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h u t c h i n s o n  i p UK & EUROPEAN PATENT & DESIGN ATTORNEYS
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The “Patent Box” is a newly-introduced tax relief scheme that is available to companies liable to UK Corporation Tax (CT) as of 1 April 2013.  Companies that have profits derived from patented technology may be able to claim a CT reduction.  The Patent Box scheme operates in parallel with, and in addition to, the existing R&D Tax Credits scheme.


As of 1 April 2013, UK companies liable for Corporation Tax (CT) may be able to benefit from a reduced rate of CT on profits earned after that date from its patented inventions.  The CT reductions will be phased-in in stages, with the full reduction being available from  1 April 2017.

To qualify, companies must be liable to UK Corporation Tax and make a profit from exploiting patented inventions.  This means that the company must own, or exclusively license-in, the patents (which must be granted in the UK, EPO, Austria, Bulgaria, Czech Republic, Denmark, Estonia, Finland, Germany, Hungary, Poland, Portugal, Romania, Slovakia or Sweden), and the company must also have undertaken “qualifying development” on the the patented technology. Special provisions also apply to companies in groups that exploit patented technology where other members of the group own, or license in, the patent(s) in question.

The Patent Box CT reductions only apply to profits from the patented technology, and not to all of the profits of the company.  Relevant IP income includes profits arising from: selling patented products, licensing out patent rights, selling patented rights, infringement income, damages, insurance or other compensation related to patent rights and the use of a patented manufacturing process.

As such, companies need to specify qualifying patent-related profits in their accounts, and to apply the CT reductions using a specified formula to avoid complications if the company claims losses or other relief.  Any Patent Box CT reductions must be claimed within two years of the end of the accounting period in which the relevant profits and income arose.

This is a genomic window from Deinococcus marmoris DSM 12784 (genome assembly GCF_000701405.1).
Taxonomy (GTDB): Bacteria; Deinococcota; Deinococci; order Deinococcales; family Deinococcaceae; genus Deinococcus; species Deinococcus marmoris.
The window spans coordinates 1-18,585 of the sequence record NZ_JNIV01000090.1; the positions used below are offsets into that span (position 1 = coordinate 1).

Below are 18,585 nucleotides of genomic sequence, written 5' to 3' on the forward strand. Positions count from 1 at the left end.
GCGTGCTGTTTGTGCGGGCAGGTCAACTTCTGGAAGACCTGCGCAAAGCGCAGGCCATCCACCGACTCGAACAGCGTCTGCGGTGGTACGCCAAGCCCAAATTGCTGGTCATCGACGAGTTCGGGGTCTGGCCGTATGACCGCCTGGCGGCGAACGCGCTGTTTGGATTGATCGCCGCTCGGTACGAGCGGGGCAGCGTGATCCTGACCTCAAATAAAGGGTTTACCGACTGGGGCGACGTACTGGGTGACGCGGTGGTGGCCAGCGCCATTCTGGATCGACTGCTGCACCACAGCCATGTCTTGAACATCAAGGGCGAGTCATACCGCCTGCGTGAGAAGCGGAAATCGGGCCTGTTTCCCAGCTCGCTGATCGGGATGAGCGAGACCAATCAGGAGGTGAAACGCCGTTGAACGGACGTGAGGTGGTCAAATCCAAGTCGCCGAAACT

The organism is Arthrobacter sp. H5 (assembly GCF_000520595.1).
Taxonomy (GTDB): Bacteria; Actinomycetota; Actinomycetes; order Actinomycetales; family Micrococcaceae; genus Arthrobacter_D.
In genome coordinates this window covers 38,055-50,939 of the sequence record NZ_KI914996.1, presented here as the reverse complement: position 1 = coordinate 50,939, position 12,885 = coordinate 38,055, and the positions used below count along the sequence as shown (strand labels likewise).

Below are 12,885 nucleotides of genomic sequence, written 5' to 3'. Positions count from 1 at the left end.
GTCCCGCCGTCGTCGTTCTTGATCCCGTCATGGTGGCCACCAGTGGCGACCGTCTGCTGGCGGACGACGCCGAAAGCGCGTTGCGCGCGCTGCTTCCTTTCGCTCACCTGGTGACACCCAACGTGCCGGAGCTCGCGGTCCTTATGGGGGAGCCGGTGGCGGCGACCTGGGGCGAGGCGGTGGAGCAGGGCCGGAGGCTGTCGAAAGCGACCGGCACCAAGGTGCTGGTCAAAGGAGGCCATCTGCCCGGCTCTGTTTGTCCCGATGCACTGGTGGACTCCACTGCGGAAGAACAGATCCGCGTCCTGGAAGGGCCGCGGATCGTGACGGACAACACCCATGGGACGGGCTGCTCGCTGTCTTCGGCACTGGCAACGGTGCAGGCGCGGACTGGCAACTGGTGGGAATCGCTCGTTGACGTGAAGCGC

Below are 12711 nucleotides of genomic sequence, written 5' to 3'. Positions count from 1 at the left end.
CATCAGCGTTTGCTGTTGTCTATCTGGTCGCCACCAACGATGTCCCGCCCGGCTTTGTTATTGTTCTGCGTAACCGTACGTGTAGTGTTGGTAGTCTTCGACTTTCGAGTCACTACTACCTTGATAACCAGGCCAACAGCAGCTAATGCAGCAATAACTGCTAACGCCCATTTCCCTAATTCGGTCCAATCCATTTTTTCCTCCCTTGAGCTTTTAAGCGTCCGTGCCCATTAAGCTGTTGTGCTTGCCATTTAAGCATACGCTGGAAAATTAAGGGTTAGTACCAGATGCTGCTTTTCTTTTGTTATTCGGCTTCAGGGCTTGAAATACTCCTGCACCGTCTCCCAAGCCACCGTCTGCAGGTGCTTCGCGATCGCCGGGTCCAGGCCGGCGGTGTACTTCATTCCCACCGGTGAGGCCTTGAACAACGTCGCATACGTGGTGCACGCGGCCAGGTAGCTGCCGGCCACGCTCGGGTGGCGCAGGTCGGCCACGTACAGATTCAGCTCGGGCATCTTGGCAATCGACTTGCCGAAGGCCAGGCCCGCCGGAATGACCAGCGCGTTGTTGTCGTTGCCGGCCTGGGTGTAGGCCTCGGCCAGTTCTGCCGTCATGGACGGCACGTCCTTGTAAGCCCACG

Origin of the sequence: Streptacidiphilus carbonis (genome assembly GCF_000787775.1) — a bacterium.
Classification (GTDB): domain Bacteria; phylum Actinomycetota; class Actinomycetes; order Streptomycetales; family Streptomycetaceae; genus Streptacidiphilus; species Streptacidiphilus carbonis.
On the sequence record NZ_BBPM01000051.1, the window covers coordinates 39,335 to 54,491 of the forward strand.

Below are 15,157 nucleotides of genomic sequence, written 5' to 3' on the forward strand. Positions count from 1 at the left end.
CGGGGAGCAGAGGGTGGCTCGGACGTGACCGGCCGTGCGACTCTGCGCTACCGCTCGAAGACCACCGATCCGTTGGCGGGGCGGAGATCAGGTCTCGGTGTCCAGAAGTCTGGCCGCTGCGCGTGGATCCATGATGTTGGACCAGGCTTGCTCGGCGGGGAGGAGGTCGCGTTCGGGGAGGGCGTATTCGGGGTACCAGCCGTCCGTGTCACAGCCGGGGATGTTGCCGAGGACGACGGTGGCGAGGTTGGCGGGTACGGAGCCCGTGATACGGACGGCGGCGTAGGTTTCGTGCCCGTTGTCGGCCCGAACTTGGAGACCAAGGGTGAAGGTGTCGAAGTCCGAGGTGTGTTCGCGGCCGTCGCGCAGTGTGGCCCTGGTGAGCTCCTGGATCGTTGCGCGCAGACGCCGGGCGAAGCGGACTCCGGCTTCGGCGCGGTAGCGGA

Your accountant will, of course, be able to advise you in detail, and we will be able to assist from the patent side.  However, further information can be found on HMRC’s web site (here), and there is also a downloadable webinar (here) designed to help SMEs understand both the new Patent Box scheme and the existing R&D Tax Credits scheme (here).


If your company already owns patents, and makes profits from the exploitation of patented technology, you may be able to benefit from a reduction in your CT bill from April 2013.  

If you company has one or more pending patent applications (applied for, but not yet granted), there is now a stronger case for accelerating the examination procedure to benefit sooner from the Patent Box. Nevertheless, there are provisions in the Patent Box scheme that allow companies to make backdated claims to cover patent-related profits arising in the “patent pending” period.

If you company is developing new products or processes, consideration should be given to applying for patents for those new products and processes - not only from the perspective of being able to protect your R&D investment, but also to benefit from CT relief should the technology turn out to be patentable.  In addition, due consideration should be given to whether or not the R&D that you may be involved in qualifies for relief under the R&D Tax Credits scheme.  

In all three cases, you need to consult your accountant and patent attorney as soon as possible.


Patent box